Three Primary Pathological Hallmarks of Alzheimer's Disease:

1. Extracellular Amyloid-ß Plaques
As we age, reactive oxygen species (ROS) and inflammation accumulates in the brain and this is taken care of via the activation of microglial cells (brain’s immune cells). Acutely, microglial cell activation is good, chronic activation is bad. In AD, they are chronically activated by a protein called amyloid-ß42, which is a product of full-length amyloid-ß cleavage. This triggers a vicious cycle because microglial activation leads to further production of amyloid-ß plaques, and thus more amyloid-ß42 product. When amyloid-ß plaques form these aggregations, they interfere with neuronal communication, disrupting or destroying it.

Two ways we clear amyloid-ß plaques from the brain:

1. Glymphatic System: activated when we sleep and removes waste products from the brain, including amyloid-ß plaques. A lack of sleep = less glymphatic activation = less amyloid-ß plaque clearance.

2. APOE-mediated Mechanism: APOE binds amyloid-ß42 and removes it from the cell. The APOE4 isoform, besides producing less APOE protein, also binds amyloid-ß42 with a 20-fold lower affinity than APOE3. This mechanism is therefore very ineffective for APOE4 carriers.

Sleep matters more for APOE4 carriers since they must rely on only one clearance system (glymphatic system)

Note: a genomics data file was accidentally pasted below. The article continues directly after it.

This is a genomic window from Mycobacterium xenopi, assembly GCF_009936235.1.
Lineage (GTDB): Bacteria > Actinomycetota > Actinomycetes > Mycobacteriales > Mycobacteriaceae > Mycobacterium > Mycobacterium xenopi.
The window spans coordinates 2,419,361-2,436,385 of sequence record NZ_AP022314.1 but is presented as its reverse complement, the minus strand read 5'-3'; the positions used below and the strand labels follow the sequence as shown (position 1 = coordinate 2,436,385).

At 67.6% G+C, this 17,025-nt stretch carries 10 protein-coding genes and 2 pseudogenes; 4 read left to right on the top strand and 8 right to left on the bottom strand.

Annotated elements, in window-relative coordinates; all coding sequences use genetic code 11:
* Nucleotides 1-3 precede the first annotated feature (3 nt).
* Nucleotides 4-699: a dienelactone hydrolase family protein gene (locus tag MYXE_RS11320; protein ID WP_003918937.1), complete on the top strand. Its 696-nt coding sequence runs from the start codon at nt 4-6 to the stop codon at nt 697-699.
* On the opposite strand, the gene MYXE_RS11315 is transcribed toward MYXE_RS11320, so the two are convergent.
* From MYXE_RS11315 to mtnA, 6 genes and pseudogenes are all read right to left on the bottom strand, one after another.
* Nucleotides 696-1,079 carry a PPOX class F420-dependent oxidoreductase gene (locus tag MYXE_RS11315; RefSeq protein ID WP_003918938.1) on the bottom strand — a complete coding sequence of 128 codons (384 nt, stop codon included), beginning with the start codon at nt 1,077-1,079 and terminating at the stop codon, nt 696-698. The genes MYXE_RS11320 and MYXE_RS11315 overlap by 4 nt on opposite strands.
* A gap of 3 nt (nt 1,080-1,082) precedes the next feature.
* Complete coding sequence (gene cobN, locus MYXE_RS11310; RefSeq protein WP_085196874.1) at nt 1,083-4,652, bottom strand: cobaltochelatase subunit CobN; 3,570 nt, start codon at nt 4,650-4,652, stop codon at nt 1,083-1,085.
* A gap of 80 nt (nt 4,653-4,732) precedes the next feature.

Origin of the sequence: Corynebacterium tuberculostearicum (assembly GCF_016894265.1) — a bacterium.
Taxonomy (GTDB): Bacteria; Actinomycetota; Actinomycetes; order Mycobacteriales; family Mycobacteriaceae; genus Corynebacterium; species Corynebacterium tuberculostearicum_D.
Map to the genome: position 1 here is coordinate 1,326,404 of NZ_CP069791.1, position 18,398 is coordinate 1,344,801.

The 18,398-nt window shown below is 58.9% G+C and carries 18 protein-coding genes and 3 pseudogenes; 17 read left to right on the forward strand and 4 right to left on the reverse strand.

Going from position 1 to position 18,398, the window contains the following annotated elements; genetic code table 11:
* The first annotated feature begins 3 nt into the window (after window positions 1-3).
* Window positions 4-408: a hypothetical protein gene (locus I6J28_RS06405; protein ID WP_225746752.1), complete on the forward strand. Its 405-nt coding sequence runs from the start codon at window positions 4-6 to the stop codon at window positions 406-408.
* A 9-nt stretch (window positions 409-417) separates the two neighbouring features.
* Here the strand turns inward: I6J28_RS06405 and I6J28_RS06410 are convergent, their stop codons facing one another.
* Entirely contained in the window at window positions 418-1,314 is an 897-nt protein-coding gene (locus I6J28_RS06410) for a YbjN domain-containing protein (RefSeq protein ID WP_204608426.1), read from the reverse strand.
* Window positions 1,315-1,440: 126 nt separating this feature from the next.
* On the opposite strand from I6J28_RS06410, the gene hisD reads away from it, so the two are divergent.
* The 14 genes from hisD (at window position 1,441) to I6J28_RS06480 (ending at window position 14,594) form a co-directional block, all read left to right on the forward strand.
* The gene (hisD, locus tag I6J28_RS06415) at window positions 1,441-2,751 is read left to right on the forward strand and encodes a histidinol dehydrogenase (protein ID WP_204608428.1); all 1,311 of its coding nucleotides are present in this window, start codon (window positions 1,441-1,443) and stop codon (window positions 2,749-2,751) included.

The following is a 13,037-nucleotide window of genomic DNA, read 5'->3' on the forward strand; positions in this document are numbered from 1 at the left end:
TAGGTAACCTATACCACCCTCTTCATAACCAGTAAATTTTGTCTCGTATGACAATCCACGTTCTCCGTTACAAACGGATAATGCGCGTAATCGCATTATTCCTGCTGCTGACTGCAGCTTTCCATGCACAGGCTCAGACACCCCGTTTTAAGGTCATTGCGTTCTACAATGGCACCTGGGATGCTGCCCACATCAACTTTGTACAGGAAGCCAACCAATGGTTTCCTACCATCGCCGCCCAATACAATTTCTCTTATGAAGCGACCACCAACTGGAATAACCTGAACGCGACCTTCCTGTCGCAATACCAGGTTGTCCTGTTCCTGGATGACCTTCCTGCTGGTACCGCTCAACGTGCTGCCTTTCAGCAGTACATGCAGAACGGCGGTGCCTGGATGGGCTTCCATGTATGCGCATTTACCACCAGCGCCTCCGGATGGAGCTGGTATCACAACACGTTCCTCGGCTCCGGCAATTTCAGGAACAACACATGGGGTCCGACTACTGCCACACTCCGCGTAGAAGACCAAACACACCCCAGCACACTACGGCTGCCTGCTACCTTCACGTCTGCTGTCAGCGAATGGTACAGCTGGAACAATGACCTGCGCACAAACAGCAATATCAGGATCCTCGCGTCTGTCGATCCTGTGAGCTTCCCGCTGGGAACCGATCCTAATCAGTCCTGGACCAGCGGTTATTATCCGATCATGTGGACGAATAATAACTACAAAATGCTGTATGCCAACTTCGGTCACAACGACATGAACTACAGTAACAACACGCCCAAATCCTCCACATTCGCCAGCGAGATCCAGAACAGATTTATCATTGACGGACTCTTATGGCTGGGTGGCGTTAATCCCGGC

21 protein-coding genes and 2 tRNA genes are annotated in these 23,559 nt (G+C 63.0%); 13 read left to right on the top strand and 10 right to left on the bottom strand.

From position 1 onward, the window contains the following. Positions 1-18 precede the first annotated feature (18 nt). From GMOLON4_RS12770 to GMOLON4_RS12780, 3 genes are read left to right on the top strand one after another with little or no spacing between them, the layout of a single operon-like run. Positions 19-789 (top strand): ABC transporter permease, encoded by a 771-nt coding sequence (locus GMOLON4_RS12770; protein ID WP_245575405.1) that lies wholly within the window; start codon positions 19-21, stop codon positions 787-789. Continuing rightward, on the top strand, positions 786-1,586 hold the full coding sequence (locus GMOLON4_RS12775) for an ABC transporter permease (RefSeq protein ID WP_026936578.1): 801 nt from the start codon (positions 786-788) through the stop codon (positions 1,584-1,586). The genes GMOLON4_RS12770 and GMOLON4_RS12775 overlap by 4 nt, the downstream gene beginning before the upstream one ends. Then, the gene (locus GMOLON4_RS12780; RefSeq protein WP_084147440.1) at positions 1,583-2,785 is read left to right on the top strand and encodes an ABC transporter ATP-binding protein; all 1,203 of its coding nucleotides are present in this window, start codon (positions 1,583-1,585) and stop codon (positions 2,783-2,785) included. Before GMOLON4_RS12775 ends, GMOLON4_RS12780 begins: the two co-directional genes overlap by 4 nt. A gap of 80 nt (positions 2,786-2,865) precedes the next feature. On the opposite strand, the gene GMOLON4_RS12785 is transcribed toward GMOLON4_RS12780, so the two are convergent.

In short: chronic activation of our brain’s immune cells leads to amyloid-ß plaque build up, and clearance is impaired in APOE4 carriers.

2. Intracellular Neurofibrillary Tangles:
If that looks like gibberish to you, don’t worry that’s what I felt I was typing. These are also referred to as tau tangles, because they are aggregates of tau proteins. These are inside the neurons of patients with AD, whereas the amyloid-ß plaques are outside the cell. Tau tangles interfere with how cellular components are transferred inside neurons, and therefore limits energy to the cell needed to form new synapses and maintain those previously formed. Eventually, neurons succumb to this energy deficit resulting in long-term memory loss and neuronal cell death.

In short: aggregates of tau proteins form tau tangles inside neurons and result in long-term memory loss and neuronal cell death.

3. Reduced Brain Glucose Uptake:
Between our blood and the brain is the blood brain barrier (BBB). Within the BBB are transporters that shuttle glucose into our brain, these are called GLUT transporters (specifically GLUT1 and GLUT3). Neurons rely on GLUT transporters because they cannot store or produce glucose themselves.

APOE4 carriers typically have downregulation of GLUT transporters, and therefore reduced brain glucose uptake is more prevalent in these individuals.

A lack of glucose to the brain also contributes to the formation of tau tangles. After a tau protein is translated (produced from its associated mRNA), it is modified in a glucose-dependent manner, and once modified, negatively regulates its phosphorylation. Without this modification, which occurs with reduced brain glucose uptake, tau proteins are hyperphosphorylated (since it has nothing negatively regulating this now), and this renders tau proteins pretty useless in addition to promoting their aggregation and formation of tau tangles.